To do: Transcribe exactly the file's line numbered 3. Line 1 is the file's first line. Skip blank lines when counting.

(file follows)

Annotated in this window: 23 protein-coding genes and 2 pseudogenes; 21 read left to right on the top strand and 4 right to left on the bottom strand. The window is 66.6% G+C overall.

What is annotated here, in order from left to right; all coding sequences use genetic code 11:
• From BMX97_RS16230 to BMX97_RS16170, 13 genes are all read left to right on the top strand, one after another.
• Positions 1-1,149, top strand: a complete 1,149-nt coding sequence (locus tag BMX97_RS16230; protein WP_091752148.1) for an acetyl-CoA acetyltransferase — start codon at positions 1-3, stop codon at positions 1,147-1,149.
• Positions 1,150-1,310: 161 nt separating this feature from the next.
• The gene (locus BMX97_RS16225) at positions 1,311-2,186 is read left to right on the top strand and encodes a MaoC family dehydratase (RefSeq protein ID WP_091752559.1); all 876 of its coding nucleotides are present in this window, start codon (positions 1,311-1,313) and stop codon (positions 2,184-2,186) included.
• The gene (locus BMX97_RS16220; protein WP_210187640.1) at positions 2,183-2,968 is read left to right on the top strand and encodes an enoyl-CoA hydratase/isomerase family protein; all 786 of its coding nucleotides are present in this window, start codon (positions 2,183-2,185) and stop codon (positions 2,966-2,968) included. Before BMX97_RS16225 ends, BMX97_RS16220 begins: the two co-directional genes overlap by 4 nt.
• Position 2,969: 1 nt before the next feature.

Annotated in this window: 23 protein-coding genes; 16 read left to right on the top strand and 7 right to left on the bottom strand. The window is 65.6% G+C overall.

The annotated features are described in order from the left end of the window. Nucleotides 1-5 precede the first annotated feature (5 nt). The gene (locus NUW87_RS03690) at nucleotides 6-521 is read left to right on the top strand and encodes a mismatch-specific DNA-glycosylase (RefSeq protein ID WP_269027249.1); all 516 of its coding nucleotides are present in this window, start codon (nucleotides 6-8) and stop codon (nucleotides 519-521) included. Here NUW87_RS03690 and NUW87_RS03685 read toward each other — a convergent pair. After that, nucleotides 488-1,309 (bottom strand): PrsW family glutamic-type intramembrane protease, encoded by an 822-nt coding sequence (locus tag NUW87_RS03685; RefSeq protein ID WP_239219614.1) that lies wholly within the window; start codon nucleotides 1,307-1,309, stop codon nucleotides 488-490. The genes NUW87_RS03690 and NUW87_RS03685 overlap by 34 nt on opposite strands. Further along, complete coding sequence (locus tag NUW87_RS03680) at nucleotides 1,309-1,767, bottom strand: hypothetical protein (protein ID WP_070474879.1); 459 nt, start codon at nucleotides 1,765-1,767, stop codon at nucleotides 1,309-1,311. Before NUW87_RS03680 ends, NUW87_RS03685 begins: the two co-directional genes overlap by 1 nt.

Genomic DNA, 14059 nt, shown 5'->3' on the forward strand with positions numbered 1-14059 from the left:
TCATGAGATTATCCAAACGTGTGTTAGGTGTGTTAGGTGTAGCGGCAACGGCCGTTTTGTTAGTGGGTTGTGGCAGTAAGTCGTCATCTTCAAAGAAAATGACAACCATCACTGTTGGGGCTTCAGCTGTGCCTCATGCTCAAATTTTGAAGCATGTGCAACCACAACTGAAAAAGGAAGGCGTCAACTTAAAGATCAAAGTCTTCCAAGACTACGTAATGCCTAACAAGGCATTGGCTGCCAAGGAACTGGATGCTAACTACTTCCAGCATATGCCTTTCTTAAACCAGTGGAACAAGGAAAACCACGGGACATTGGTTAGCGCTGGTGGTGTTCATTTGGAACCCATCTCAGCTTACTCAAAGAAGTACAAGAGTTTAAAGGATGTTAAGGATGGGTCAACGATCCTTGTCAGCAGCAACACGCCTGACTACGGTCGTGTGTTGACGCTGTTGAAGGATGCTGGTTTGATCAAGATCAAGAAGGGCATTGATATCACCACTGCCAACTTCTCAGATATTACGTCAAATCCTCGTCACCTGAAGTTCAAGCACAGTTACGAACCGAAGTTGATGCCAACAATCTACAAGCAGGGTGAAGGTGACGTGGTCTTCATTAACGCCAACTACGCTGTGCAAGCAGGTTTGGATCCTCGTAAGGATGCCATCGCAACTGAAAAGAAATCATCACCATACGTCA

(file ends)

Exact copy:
• From BMX97_RS16230 to BMX97_RS16170, 13 genes are all read left to right on the top strand, one after another.